Bt brinjal found to be toxic in industry studies
The West Bengal government says it has received information regarding "infiltration" of commercial seeds of GM Bt brinjal from Bangladesh.
If this is confirmed, this will follow the time-honoured GMO industry tactic of "contaminate first and push for regulatory authorisation afterwards".
The Bt brinjal has never undergone independent safety testing but industry's own tests show it is toxic.
EXCERPT: Last year, a group of scientists and NGOs protested in Kolkata and elsewhere against the introduction of transgenic brinjal in Bangladesh - a centre for origin and diversity of the vegetable - as it would give rise to contamination of the crop in India.
Commercial Bt-Brinjal seeds "infiltrating" Bengal from Bangladesh
Business Standard, November 5, 2014
The West Bengal government Wednesday claimed it has received information regarding "infiltration" of commercial seeds of Bt-Brinjal, a genetically modified (GM) food crop, from Bangladesh.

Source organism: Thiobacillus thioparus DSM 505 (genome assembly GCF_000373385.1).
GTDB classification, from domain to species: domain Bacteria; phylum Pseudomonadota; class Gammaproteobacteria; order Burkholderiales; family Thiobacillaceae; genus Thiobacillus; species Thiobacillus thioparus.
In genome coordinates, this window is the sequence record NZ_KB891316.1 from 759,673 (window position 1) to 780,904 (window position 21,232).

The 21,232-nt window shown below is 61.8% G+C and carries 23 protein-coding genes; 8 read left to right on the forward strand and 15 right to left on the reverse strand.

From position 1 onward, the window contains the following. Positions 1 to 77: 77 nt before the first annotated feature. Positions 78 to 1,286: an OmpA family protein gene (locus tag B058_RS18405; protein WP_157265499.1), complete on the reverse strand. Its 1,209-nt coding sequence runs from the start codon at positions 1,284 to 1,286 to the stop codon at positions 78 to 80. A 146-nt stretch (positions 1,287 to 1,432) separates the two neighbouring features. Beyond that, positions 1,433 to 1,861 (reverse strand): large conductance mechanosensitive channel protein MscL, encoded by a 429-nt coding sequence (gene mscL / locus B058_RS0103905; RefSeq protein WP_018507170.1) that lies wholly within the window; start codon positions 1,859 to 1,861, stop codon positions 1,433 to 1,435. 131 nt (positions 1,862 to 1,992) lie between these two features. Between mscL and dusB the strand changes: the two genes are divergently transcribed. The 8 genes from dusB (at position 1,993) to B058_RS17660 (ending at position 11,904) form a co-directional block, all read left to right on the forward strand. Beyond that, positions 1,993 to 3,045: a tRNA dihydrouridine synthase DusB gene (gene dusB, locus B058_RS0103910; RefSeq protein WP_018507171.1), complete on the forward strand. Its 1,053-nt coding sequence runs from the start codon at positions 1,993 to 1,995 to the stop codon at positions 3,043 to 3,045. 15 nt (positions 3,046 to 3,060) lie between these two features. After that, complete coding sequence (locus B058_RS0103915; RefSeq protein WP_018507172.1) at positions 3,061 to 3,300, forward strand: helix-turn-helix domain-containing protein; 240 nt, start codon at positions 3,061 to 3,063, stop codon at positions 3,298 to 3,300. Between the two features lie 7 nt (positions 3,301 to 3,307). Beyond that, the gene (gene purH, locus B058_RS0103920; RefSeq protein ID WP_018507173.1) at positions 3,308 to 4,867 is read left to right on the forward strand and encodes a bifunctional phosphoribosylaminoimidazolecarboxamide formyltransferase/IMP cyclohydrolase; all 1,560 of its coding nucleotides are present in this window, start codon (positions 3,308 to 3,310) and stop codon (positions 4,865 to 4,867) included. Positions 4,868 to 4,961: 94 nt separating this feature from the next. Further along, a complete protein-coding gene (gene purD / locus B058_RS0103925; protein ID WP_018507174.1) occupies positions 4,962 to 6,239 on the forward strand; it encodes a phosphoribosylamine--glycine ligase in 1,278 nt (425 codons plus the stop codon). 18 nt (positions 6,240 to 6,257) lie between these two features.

State Agricultural Minister Purnendu Bose also cleared his department's stand on rumoured field trials of GM crops, stating it has no immediate plans of starting field trials.
"We have heard that in Bengal districts bordering Bangladesh, seeds of Bt-Brinjal have been found. We will not introduce GMs now and definitely not without proper study," Bose told reporters here.
He was speaking to the media during the ongoing Krishi Unnayan Mela (Farmers' Fair) organised by the state agriculture department and Confederation of Indian Industries at the Bidhan Chandra Krishi Vidyalaya campus here.
Bangladesh has gone ahead with commercial release of the genetically modified vegetable Bt-Brinjal - a variant engineered by inserting a gene from soil bacterium Bacillus thuringiensis, that produces an insecticidal toxin.
In India, the previous government (UPA-2) had ordered a freeze on field trials of GM food crops but the current NDA government recently gave the go-ahead to field trials of two varieties of genetically modified (GM) brinjal and mustard.
Last year, a group of scientists and NGOs protested in Kolkata and elsewhere against the introduction of transgenic brinjal in Bangladesh - a centre for origin and diversity of the vegetable - as it would give rise to contamination of the crop in India.
"Commercial seeds may have infiltrated... they might have been smuggled in. We have to ascertain the various effects of Bt-Brinjal on local indigenous species before taking any step else farmers will suffer," said Pradeep Majumdar, agriculture advisor to State Chief Minister Mamata Banerjee.